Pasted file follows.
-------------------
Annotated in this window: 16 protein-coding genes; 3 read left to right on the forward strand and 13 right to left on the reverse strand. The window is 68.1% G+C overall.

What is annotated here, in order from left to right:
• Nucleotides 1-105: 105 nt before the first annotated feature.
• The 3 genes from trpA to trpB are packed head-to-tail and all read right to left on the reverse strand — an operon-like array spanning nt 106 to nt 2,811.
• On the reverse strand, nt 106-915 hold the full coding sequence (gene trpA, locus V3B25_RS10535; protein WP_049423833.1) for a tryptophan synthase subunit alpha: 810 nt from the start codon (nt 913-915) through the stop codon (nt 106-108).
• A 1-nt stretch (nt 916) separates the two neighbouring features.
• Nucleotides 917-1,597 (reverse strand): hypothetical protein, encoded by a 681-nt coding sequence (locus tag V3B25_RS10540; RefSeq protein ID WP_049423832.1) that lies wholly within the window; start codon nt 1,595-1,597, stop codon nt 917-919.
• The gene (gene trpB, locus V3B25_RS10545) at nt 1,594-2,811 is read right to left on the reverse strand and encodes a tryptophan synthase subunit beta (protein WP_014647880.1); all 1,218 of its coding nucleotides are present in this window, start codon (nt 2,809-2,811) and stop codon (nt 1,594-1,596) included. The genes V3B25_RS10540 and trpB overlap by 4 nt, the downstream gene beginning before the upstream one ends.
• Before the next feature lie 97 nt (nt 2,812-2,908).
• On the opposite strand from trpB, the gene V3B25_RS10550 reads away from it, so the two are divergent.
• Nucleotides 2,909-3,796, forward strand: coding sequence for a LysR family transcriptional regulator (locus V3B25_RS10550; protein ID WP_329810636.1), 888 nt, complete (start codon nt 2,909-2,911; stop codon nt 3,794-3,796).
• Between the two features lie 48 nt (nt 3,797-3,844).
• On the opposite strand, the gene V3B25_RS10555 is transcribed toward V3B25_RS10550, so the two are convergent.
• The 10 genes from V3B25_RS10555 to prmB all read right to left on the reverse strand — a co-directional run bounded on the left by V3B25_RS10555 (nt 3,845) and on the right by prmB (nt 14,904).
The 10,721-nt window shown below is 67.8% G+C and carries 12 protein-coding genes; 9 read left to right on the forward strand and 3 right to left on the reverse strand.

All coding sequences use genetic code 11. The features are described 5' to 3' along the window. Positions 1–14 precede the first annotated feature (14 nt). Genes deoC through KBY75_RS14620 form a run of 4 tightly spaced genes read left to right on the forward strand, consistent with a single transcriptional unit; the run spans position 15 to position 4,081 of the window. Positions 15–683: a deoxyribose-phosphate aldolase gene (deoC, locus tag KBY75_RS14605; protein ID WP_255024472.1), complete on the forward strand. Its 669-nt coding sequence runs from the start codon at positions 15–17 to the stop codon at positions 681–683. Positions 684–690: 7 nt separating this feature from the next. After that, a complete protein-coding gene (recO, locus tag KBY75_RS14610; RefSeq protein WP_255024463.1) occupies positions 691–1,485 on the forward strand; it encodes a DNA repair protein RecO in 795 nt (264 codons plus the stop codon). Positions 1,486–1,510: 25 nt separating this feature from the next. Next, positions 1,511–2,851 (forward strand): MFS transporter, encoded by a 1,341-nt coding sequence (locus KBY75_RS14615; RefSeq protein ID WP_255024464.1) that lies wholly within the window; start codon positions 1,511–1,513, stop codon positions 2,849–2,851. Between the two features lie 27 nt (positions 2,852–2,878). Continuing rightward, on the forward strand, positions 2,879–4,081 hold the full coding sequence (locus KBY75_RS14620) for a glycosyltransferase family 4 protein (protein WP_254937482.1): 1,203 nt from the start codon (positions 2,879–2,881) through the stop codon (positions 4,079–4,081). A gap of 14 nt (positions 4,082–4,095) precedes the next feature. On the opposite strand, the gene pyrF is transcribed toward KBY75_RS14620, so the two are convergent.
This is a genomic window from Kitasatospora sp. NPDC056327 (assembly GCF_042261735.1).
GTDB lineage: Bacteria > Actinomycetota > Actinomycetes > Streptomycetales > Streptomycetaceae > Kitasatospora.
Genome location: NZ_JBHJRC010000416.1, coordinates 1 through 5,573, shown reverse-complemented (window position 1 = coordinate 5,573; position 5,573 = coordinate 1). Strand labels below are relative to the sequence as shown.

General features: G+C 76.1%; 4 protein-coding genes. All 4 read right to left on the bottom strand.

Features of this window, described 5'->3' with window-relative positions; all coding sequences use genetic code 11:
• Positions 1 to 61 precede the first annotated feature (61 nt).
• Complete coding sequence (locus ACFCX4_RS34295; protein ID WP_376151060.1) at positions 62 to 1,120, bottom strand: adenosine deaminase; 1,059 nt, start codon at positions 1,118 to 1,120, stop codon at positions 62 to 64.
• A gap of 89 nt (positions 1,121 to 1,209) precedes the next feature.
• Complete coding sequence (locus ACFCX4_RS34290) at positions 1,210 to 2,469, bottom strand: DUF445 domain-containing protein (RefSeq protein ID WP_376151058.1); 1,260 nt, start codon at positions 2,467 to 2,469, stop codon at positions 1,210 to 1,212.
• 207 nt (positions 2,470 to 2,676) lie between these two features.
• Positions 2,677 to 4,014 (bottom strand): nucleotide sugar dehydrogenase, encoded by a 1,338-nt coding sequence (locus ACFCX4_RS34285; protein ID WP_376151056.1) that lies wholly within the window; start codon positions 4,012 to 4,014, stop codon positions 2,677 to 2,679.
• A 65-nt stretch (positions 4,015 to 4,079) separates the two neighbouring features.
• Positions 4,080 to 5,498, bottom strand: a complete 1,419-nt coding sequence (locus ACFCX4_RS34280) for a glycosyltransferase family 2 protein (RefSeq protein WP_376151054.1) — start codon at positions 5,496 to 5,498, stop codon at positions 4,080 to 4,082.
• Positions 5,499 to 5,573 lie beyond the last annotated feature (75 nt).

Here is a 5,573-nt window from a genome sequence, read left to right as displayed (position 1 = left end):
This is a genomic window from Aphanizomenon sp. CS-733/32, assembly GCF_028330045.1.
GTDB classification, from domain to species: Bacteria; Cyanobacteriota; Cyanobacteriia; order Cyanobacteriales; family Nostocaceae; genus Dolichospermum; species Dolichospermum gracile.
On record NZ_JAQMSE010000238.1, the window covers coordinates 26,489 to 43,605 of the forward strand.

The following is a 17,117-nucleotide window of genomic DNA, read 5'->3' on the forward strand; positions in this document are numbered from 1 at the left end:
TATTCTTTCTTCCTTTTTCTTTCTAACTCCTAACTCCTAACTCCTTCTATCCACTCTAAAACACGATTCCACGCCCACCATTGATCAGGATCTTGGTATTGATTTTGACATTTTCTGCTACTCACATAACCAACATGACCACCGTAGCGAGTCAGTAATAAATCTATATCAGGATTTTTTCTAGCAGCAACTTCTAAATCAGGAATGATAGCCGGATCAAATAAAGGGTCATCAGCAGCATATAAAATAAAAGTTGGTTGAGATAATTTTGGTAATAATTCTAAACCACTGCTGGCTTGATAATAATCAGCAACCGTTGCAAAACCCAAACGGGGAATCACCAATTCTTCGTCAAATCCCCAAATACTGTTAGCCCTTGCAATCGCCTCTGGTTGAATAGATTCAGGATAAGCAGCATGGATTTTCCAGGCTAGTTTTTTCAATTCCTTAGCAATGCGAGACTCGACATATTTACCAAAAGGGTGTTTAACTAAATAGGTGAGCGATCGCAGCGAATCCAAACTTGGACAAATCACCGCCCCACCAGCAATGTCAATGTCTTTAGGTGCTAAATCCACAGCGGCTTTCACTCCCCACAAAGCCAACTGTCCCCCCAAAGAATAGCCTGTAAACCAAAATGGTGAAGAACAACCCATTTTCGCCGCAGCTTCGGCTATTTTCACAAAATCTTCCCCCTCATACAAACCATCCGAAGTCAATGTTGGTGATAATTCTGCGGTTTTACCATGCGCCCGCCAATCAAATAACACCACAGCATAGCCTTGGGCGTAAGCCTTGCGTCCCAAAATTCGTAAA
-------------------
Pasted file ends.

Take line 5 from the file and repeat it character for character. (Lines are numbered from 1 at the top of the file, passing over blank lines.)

• On the reverse strand, nt 106-915 hold the full coding sequence (gene trpA, locus V3B25_RS10535; protein WP_049423833.1) for a tryptophan synthase subunit alpha: 810 nt from the start codon (nt 913-915) through the stop codon (nt 106-108).